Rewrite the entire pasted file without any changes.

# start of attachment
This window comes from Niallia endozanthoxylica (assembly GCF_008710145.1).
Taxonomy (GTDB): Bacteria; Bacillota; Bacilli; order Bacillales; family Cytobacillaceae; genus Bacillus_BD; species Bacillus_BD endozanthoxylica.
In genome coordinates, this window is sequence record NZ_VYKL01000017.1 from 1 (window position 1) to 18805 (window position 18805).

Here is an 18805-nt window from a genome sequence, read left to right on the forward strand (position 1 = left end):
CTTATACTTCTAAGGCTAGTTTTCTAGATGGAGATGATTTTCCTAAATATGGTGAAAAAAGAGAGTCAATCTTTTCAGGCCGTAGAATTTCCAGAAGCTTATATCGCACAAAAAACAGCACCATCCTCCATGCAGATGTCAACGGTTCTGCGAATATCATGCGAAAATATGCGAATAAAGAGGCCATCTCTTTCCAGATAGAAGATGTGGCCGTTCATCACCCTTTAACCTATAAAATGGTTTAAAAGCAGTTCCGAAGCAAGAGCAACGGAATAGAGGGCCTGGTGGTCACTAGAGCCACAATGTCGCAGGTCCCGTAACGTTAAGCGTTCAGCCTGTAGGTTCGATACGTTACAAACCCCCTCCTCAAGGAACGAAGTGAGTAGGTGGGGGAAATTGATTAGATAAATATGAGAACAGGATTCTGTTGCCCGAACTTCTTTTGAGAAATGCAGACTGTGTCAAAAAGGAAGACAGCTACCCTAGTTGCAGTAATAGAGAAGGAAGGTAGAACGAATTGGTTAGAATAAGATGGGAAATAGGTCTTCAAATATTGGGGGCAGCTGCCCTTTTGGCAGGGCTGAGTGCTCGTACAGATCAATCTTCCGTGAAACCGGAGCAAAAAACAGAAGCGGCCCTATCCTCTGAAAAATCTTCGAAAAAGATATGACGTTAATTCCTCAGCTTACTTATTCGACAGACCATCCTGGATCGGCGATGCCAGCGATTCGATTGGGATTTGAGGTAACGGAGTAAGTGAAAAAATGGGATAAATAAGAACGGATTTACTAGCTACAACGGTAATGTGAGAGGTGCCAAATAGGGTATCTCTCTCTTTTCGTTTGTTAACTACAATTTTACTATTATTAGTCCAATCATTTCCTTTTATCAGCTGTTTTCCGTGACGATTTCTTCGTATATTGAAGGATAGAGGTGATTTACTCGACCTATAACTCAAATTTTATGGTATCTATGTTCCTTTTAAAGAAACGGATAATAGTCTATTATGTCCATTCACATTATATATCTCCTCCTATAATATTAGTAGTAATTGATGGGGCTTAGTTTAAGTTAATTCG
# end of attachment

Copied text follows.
This window comes from Niallia endozanthoxylica (assembly GCF_008710145.1).
Taxonomy (GTDB): Bacteria; Bacillota; Bacilli; order Bacillales; family Cytobacillaceae; genus Bacillus_BD; species Bacillus_BD endozanthoxylica.
In genome coordinates, this window is sequence record NZ_VYKL01000017.1 from 1 (window position 1) to 18805 (window position 18805).

Here is an 18805-nt window from a genome sequence, read left to right on the forward strand (position 1 = left end):
CTTATACTTCTAAGGCTAGTTTTCTAGATGGAGATGATTTTCCTAAATATGGTGAAAAAAGAGAGTCAATCTTTTCAGGCCGTAGAATTTCCAGAAGCTTATATCGCACAAAAAACAGCACCATCCTCCATGCAGATGTCAACGGTTCTGCGAATATCATGCGAAAATATGCGAATAAAGAGGCCATCTCTTTCCAGATAGAAGATGTGGCCGTTCATCACCCTTTAACCTATAAAATGGTTTAAAAGCAGTTCCGAAGCAAGAGCAACGGAATAGAGGGCCTGGTGGTCACTAGAGCCACAATGTCGCAGGTCCCGTAACGTTAAGCGTTCAGCCTGTAGGTTCGATACGTTACAAACCCCCTCCTCAAGGAACGAAGTGAGTAGGTGGGGGAAATTGATTAGATAAATATGAGAACAGGATTCTGTTGCCCGAACTTCTTTTGAGAAATGCAGACTGTGTCAAAAAGGAAGACAGCTACCCTAGTTGCAGTAATAGAGAAGGAAGGTAGAACGAATTGGTTAGAATAAGATGGGAAATAGGTCTTCAAATATTGGGGGCAGCTGCCCTTTTGGCAGGGCTGAGTGCTCGTACAGATCAATCTTCCGTGAAACCGGAGCAAAAAACAGAAGCGGCCCTATCCTCTGAAAAATCTTCGAAAAAGATATGACGTTAATTCCTCAGCTTACTTATTCGACAGACCATCCTGGATCGGCGATGCCAGCGATTCGATTGGGATTTGAGGTAACGGAGTAAGTGAAAAAATGGGATAAATAAGAACGGATTTACTAGCTACAACGGTAATGTGAGAGGTGCCAAATAGGGTATCTCTCTCTTTTCGTTTGTTAACTACAATTTTACTATTATTAGTCCAATCATTTCCTTTTATCAGCTGTTTTCCGTGACGATTTCTTCGTATATTGAAGGATAGAGGTGATTTACTCGACCTATAACTCAAATTTTATGGTATCTATGTTCCTTTTAAAGAAACGGATAATAGTCTATTATGTCCATTCACATTATATATCTCCTCCTATAATATTAGTAGTAATTGATGGGGCTTAGTTTAAGTTAATTCG